Some would say rules are made to be broken. Others would say that rules are rigid and can never be adjusted.
Many rules I find are a response to something that happened. Several kids died one night after prom and my High School eliminated proms for a several years. A company’s generosity was taken for granted so all pro bono work was eliminated. A restaurant was losing money from employee discounts and removed that benefit. A church had a vote go the “wrong” way and removed all voting privileges to church members under 18. In nearly all instances we find rules to be a reaction too an event. Those in leadership react to an event that was out of their control or grip of power and seize the opportunity to make a rule or law that reflects their feelings.
Often we behave in the same manner. My Dad would never allow me to go to a school dance. He had his reasons and none of them I agreed with as a teenager. What did I do? The summer I spent in away from them I attended every dance and club I could. I later called and told him what a grand time I was having too! I was being disciplined one time for a legitimate reason but re-arranged my work schedule to eliminate the rigors of discipline and make money at the same time.
It does not matter which side of the rule we find ourselves, we try to get around it or reword it or control the moment. This verse is striking. Our culture likes to bend and break the rules. Our culture likes to rage against the machine. Many do not believe in rules and could never praise the legislators that make the rules. When it comes to God’s rules we tend to hear from critics that they are limiting and binding. How could anyone ever enjoy life under such rigid rules?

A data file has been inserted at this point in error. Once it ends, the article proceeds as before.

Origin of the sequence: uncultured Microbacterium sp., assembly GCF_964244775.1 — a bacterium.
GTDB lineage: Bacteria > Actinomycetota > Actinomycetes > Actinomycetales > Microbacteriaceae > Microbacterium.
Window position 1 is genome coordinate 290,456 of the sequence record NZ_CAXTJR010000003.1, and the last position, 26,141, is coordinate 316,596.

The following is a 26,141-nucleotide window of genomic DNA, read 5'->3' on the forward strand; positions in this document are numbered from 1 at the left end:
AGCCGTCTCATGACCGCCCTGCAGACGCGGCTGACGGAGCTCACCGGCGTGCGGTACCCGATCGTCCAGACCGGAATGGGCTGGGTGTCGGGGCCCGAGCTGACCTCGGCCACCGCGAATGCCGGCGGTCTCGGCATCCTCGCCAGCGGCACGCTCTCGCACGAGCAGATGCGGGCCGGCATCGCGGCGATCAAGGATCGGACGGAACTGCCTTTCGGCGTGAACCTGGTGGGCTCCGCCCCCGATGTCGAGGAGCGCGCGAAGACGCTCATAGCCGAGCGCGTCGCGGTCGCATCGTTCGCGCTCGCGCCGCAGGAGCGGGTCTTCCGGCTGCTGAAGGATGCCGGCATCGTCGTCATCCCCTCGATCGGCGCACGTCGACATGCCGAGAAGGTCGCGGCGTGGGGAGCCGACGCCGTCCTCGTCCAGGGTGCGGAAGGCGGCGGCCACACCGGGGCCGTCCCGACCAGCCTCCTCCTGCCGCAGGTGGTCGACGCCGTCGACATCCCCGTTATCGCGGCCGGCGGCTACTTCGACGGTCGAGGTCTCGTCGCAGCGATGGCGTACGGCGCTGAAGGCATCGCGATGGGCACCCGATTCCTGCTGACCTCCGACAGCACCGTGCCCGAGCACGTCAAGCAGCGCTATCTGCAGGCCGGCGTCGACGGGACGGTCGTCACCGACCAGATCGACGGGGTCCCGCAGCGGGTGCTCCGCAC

Yet, it seems, that someone far closer to the time than we are felt that he could be excited about learning the rules and then living within their construct. How do we manage our bent toward rebellion when it comes to God’s rules for life?
1. Take temptation seriously (Bible). The devil is always active in trying to get us to bend or break God’s rules. He is subtle. He is patient. He is meticulous. He will come to you slowly and in small chunks. We blow off so many actions as being benign when they are stacking up against you and will soon fall. The psalmist understood what it meant, and felt like, to break God’s rules. He knew the pain, loneliness, and guilt associated. He never wanted to feel that again. He took them seriously from that point.
2. Delight in God’s Word (Bible). The writer praised God as he learned the rules. He understood the value of God’s commands. Essentially he skipped along in his heart as he learned the rules and applied them to his life. God, who is holy, has developed a righteous construct in which we are to live. Because God is holy and righteous we can be assured that he has our best interests on mind.
3. Realize the power of 3 (Bible). There is big difference in addition and multiplication. One, as it has been sung, is the loneliest number. Two is better because there is help. However, 3 is greater. If you took three ropes that each could handle 50 lbs and braided them together they could pull far more than 150lbs. There is strength and support in a group of people that cannot be found alone. We must begin to do life together in our churches. The support and help needed to walk uprightly is found in a group of trusted friends. I was told by Ed Newton that your 3-5 closest friends (inner circle) must be developing followers of Christ. Otherwise you will fall prey to the tricks of the Devil.
Breaking free is bout loosening the chains of pain, shame, and loneliness by embracing the righteous rules God has put into place to increase your joy!